tehran, yjc. -- Education Secretary Michael Gove would vote for Britain to leave the EU if there was a referendum today, he has said.
He told the BBC's Andrew Marr show "life outside would be perfectly tolerable, we could contemplate it".
But he said the best course was to follow David Cameron's plan to renegotiate powers and "lead" the change Europe needed.
And then to put the in/out question to the public in a referendum.
Mr Gove is the most senior Conservative to date to publicly contemplate backing Britain's exit from the EU, although "friends" of the cabinet minister have previously told a newspaper that is where he stands.
On Sunday he said he planned to abstain in a Commons vote next week on a failure to introduce laws guaranteeing a referendum on the issue.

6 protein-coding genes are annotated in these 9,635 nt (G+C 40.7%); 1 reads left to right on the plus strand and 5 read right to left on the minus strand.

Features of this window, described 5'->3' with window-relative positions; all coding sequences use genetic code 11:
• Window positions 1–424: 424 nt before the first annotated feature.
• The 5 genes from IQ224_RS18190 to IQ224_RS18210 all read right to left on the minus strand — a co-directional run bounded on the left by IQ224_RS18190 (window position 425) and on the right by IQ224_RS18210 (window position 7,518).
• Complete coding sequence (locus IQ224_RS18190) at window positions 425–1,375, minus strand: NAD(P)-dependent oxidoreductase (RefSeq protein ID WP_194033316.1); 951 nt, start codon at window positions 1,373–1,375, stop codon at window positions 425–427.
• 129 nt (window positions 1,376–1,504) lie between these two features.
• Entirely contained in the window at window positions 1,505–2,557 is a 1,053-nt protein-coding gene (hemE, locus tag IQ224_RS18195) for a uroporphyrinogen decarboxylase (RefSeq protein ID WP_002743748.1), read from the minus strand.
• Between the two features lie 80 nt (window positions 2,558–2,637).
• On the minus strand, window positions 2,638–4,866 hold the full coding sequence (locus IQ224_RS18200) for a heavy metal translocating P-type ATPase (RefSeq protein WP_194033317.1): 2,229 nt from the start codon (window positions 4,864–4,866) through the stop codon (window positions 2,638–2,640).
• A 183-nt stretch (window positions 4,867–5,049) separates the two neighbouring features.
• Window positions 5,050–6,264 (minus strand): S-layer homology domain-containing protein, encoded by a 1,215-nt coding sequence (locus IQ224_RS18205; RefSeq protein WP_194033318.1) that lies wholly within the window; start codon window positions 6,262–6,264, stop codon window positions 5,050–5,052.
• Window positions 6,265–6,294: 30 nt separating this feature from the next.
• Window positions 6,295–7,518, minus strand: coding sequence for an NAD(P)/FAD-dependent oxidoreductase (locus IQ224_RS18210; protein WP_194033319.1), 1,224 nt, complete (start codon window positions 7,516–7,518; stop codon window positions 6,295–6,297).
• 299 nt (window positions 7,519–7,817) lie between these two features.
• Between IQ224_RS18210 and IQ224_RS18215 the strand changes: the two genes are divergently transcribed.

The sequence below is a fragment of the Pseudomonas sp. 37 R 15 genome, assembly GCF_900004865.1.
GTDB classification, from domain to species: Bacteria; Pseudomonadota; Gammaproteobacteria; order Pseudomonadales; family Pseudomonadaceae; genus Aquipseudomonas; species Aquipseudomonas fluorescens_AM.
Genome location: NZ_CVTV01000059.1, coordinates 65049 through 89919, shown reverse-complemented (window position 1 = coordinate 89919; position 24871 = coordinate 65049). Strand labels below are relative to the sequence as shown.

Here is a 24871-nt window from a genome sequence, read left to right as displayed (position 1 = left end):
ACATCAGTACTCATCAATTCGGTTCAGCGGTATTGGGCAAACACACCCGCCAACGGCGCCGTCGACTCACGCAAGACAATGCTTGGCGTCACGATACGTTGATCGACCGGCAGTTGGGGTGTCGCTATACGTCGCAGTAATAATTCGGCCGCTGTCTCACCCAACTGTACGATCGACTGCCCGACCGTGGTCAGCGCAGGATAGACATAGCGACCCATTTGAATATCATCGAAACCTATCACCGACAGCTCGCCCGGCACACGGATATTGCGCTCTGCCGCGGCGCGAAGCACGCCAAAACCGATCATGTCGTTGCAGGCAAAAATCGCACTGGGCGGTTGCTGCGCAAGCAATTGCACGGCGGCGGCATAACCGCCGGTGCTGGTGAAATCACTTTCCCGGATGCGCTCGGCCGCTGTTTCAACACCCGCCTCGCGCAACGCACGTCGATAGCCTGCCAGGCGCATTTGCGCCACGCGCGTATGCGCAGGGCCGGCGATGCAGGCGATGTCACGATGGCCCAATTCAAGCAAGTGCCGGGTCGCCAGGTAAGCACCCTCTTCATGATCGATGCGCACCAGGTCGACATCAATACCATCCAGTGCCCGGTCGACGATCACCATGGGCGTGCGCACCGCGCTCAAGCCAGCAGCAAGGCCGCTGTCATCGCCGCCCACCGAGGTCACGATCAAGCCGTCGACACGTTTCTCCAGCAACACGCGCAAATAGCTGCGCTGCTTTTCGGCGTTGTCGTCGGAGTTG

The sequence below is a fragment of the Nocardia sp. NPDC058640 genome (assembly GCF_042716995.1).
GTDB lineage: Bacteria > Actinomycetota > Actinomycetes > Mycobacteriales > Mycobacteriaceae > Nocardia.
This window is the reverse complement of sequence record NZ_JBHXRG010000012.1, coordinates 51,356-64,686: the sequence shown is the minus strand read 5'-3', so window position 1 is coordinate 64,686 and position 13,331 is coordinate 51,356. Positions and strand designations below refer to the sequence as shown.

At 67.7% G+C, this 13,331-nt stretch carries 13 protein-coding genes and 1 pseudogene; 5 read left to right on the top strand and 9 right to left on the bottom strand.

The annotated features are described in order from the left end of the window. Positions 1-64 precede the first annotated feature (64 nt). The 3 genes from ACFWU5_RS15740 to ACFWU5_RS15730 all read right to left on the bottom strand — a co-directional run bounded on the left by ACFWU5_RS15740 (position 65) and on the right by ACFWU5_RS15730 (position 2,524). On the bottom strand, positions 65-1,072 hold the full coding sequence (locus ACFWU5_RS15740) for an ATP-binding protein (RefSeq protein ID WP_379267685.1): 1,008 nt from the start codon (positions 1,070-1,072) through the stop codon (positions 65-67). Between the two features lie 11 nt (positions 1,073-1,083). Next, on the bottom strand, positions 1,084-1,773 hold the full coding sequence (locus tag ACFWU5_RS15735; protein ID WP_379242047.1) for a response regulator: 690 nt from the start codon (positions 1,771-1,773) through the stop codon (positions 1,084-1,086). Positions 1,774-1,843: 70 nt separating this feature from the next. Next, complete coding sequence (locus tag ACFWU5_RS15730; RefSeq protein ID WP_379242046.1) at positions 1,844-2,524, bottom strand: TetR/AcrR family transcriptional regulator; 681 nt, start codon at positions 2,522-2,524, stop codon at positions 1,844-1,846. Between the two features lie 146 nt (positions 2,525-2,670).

It is thought about 100 backbench MPs could oppose government policy.
"I am not happy with our position in the European Union but my preference is for a change in Britain's relationship with the European Union," said Mr Gove.
"Life outside would be perfectly tolerable, we could contemplate it, there would be certain advantages."
He described the tabling an amendment to the Queen's Speech debate by Tory backbenchers regretting the absence of legislation paving the way for a referendum in the government's plans for the year ahead as "letting off steam".
"My own view is let the prime minister lay out our negotiating strategy, make sure he has a majority, which I am convinced he will secure at the next election, and let's have the referendum then."